He struggles to rotate the wheelchair 180 degrees. Halfway through, he tires, then finds the strength to once again pursue his dream.  He starts rolling the wheelchair himself towards the fence as he rolls right into it, throwing Ian headlong through the links to appear as the squares build from his feet to his head standing.  But Ian is pulled back and this time, he fights the with pain to keep from the wind sucking him back through the chain links to his wheelchair. He’s almost gone with only his hands left but then, a single hand grabs his. The hand belongs to the little girl that smiled at him. Then an African American boy grabs his right hand, then another child and another until all the children, including the bully are struggling to keep Ian with them.  Unfortunately, Ian is pulled back through the fence and back into his wheelchair. Then the very children that helped him start to appear on the other side of the fence with Ian. One at a time, they are with Ian, not in a dream, but with Ian, in his world.  Then the fence starts to melt away, breaking the barrier that stopped Ian from realizing his dream for it did indeed become the reality he always dreamed, of!

The children pushed Ian, now, together back into the playground with no fence to hold him back. Ian was home.

My personal story:

You see, when I was a kid, I didn’t have a handicap, per se, but I was short, fat and picked on a lot.  I was tormented by older students in grade school and it continued in Junior High School so much so that I had to transfer from a Public School to a Catholic School. Even then, the horror and torment followed me into 10th grade. But, like Ian, with the help of Brother Edward Boyer, the Principal of Cardinal Mooney High School, he caught that student picking on me by hiding in a bathroom stall. When no one else believed me, Brother Boyer did.  Patrick M. Walked into the bathroom, almost as if on cue, and started to pick on me. What he didn’t plan for was when Brother Boyer walked out from the stall, grabbed him by the ear and took him away. He was expelled from Cardinal Mooney. I was FREE, and my barrier of bullying finally ceased.

Just because you have a handicap, doesn’t mean you cannot be accepted. Here’s a thought for you, what if your handicap is “normal” and everyone else isn’t? That’s a thought, right?  Think about it. You are unique, you are special and don’t ever let anyone tell you otherwise.  How good are we? How will we respond under pressure or bullying? Spock from Star Trek II: the Wrath of Khan said is best: “As with all living things, each according to their gifts.”  We all possess gifts whether you’re missing a limb, can’t see, can’t hear, can’t walk, etc…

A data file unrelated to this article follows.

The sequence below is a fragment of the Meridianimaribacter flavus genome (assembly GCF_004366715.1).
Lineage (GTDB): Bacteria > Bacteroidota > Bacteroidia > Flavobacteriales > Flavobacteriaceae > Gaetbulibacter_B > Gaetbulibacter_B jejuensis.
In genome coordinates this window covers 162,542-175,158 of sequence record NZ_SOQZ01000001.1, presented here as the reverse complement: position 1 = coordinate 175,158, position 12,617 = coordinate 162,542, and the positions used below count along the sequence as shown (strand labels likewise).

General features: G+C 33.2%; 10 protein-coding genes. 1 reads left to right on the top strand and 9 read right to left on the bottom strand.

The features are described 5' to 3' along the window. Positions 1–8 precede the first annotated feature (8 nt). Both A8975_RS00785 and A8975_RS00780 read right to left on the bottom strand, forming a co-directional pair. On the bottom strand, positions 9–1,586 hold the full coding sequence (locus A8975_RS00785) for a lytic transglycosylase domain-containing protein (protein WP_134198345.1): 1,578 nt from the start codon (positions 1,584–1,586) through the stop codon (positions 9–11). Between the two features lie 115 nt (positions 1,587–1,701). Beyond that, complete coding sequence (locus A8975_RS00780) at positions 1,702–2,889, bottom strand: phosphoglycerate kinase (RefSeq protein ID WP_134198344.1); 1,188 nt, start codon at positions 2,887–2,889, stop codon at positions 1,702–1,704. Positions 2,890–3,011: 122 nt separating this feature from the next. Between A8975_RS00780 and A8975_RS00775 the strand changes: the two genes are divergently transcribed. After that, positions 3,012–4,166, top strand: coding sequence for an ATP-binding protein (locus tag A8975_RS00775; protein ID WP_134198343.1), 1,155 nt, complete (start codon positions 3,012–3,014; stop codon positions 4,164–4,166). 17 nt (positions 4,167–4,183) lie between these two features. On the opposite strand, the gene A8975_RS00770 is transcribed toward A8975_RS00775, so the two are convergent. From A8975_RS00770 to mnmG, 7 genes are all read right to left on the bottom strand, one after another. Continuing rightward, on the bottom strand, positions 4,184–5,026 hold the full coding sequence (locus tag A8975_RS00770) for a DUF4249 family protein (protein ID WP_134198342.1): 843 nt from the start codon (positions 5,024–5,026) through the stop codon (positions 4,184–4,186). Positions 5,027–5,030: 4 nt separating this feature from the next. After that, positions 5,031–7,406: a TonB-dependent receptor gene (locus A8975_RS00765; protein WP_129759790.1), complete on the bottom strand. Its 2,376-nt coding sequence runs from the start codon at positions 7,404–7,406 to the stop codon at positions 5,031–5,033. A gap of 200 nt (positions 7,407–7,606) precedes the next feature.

We must have respect for ourselves and then others will respect us. When Ian struggled to fight his reality from staying in his dream and he surprised the children of his dream when, for a moment, he stood tall and proud, then fell, he gained the respect and admiration of the other children. When Ian fought hard from being pulled back to that chair, they reached out to help him and when they were, instead, pulled into Ian’s world, they realized there was nothing wrong with who Ian was or that he was in a wheelchair.

We are talented and gifted, and this story reminds me of an old story about the Great Magician and Illusionist, Harry Houdini.  I’ll close with this and the moral of both of these stories and how they tie into each other.

It was the last performance in England for Harry Houdini and it was to be before the Queen.  Harry was up on stage and was shackled and handcuffed by none other than two of Scotland Yards finest.  He was to be taken down to the deepest darkest dungeon that England had to offer. He was to be put into a cell, door locked and left with strict instructions to not come down and get him. Before the Queen, Harry was escorted away and told the audience of hundreds, that he’d return shortly.

Harry was put into the cell and left alone as instructed.  After a few minutes, he released himself from the binds and began to work on the door.  After 1 hour, the Queen was getting worried and ordered the two Scotland Yard officers to retrieve Harry. They disobeyed their Queen much to her dismay.  People started to leave after 2 hours. Another hour later, the Queen left, but instructed the officers to remain, just in case. After 5 hours, the auditorium was empty with only the two officers left bewildered as to what to do next.

Down in the dungeon’s cell, Harry, dressed only in skivvies now, from, hot and tired, struggled to open the cell door. It was 8 hours since he was taken down and Harry ran out of steam. It was then that he leaned against the door. It opened, and he fell flat on the cold, damp, stone floor.   The door was never locked to begin with. Harry believed all that time that he was LOCKED in a cell. We, as humans, believe things that are just not so. Harry like Ian had barriers stopping them from succeeding and when they realized that their barriers were simply not barriers at all but something, we perceived to be real, then and only then were Harry and Ian able to break through and see their dreams. Harry’s a wee bit different, but the moral of these two stories are simply this: The only doors that are locked are the ones that are in your mind.